Mr. Hermann was following the orders of one of the leaders of the criminal organization in Nigeria, a man named Ehonre Oluwaseun, more commonly known as Classic Baggie. You will hear evidence that Classic Baggie recruited Michael Hermann to open bank accounts to launder the fraudulent money. Hermann in turn recruited Assane and Baines to open even more accounts. Hermann passed information to Classic Baggie and Classic Baggie ensured that the scammers who were in contact with the victims had the correct bank account information. The scammers then asked their victims to send money to these bank accounts, and Classic Baggie instructed Michael Hermann on what to do with the fraudulent money deposited into accounts controlled by Hermann, Assane and Baines.

You will hear Mr. Hermann and Ms. Assane during this trial say that most often the instructions that came to them were to send the money to the defendant, Mr. Lawal. And you won’t have to take their word for it, because you’ll see text messages between Mr. Hermann and Ms. Assane that show funds being directed to the accused over and over again. Some parts of these messages are in English while others are translated from a French dialect. But you will see chat after chat with instructions to send money to Lawal.

You will see bank statements showing more than three and a half million dollars flowing through personal and business bank accounts controlled by the defendant, Mr. Lawal, during the years he reported minimal income to the IRS.

Evidence will show that Mr. Lawal and his co-conspirators used some of the fraudulent money to purchase cars at auction that were shipped overseas to Nigeria, where Classic Baggie lived. You will also hear from a witness named Opeyemi Opaleye, who received proceeds of fraud from Mr Lawal and used the money to purchase vehicles for his own car export business. Mr. Opaleye will testify that Mr. Lawal directed dollar deposits into Mr. Opaleye’s personal and business accounts in exchange for depositing an equivalent amount of Nigerian currency into Mr. Lawal’s Nigerian bank account. You will see conversations between Mr. Opaleye and the accused, Mr. Lawal, during which the two discuss exchanging the Nigerian currency or Naira for US dollars. And during one of those conversations, the accused, Mr. Lawal, sent Mr. Opaleye a photo of a bank receipt on someone’s lap. Well, you’ll hear the testimony of the person who took this photo of the receipt on their own lap. He is the victim of love fraud. He will testify that he took the photo to show that he made the payment. And you will learn that shortly after, the defendant, Mr. Lawal, sent the same photo to Mr. Opaleye.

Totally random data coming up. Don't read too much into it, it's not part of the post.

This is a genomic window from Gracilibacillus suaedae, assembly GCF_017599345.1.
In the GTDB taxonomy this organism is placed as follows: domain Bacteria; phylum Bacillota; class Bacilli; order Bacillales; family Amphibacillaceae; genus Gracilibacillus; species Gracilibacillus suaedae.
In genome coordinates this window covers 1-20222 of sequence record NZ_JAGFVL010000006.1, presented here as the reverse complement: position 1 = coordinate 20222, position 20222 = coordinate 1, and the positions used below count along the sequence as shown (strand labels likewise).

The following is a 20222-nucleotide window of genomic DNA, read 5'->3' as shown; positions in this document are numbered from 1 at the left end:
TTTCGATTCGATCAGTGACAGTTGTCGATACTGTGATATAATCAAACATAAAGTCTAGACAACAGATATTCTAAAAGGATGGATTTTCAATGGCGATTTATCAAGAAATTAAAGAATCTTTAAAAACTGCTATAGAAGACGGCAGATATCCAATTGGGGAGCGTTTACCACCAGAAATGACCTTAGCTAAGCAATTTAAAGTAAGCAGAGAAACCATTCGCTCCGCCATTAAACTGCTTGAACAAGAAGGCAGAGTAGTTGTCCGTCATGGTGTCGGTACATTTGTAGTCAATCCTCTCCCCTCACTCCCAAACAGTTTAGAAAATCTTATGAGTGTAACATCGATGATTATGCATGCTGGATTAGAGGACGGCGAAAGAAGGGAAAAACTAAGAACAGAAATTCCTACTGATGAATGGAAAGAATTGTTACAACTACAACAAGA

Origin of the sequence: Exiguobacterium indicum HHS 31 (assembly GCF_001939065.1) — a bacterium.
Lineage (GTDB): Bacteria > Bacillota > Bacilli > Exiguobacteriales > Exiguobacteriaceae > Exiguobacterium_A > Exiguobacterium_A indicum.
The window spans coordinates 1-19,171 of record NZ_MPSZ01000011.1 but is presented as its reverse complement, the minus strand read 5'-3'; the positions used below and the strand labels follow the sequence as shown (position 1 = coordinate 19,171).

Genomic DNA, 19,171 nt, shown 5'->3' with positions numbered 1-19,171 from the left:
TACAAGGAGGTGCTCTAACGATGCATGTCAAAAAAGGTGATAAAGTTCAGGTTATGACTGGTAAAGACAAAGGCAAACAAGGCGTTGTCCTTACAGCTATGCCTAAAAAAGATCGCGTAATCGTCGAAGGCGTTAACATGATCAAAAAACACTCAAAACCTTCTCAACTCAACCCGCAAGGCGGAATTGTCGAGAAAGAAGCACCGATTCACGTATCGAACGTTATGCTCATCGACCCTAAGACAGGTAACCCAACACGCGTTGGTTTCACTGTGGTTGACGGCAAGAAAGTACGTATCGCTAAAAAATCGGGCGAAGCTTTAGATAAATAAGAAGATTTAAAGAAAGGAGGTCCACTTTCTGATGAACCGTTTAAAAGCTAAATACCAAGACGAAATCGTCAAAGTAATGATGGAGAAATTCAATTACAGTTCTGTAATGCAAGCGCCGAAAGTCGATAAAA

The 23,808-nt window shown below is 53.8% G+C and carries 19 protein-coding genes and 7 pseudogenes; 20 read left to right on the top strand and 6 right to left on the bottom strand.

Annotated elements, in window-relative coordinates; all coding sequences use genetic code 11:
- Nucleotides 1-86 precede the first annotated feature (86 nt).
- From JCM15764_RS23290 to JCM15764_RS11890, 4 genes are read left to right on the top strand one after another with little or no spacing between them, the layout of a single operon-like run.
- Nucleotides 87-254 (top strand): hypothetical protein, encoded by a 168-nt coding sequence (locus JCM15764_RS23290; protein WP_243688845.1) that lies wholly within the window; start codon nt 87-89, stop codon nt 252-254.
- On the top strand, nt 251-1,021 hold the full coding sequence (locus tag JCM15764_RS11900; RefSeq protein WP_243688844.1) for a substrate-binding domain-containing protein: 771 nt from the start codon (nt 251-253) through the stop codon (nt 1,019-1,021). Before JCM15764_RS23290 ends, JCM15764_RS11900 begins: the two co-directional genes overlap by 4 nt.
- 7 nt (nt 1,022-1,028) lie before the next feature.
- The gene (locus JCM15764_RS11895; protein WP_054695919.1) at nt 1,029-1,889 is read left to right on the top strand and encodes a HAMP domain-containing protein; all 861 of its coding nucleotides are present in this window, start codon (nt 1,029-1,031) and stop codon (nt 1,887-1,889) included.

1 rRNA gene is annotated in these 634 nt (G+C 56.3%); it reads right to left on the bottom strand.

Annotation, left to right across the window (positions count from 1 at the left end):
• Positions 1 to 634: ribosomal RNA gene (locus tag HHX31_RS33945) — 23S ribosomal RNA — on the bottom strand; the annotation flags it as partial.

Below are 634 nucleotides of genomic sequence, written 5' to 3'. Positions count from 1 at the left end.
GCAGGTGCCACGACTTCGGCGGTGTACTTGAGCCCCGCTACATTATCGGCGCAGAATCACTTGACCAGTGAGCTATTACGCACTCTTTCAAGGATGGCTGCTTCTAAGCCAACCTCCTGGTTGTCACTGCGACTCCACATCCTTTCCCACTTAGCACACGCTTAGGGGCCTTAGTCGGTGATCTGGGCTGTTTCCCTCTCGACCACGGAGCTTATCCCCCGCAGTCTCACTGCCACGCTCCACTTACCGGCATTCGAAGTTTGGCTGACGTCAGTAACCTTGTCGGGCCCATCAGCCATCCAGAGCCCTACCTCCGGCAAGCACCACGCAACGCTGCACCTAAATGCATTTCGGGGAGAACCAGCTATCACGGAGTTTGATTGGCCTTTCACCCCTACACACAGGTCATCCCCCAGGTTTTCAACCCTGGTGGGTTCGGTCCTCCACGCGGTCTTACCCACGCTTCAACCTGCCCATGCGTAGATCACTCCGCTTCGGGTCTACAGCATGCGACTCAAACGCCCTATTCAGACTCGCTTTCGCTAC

We are not asking you to accept the testimony of these witnesses without any careful consideration, indeed we invite you to carefully consider the testimony of each witness, to listen carefully to their testimony, to consider the promptings of each witness and to see how the The testimony of each witness is corroborated by the testimony of the others. witnesses and documentary evidence. Not only will you hear testimony from these individuals, but in some cases, you will see their text communications. You will learn that many of these communications Mr. Hermann relays instructions directly from his boss, Classic Baggie, the head of the organization, to send the proceeds of the scam to the defendant, Mr. Lawal.

A classic bag? What kind of name is that? Well, in 2007, Classic Baggie was very famous for being friends with two other famous Nigerian money launderers named Hushpuppi and Mompha. (My readers will know how closely I followed the cases of Hushpuppi! and Mompha.


For a summary of their quarrels, I refer you to Linda Ekeji’s blog.

(Click to read »Hushpuppi criticizes his former friend“)

Classic Baggie’s reputation, probably due to paid fluff coins, is much more favorable to Nigeria than how the Delaware court portrays it!

(Click to read »ENTER THE WORLD OF EHONRE OLUWASEUN” from SaharaWeeklyNG)

(Click to read »Philanthropist Ehonre Oluwaseun” by Linda Ikeji)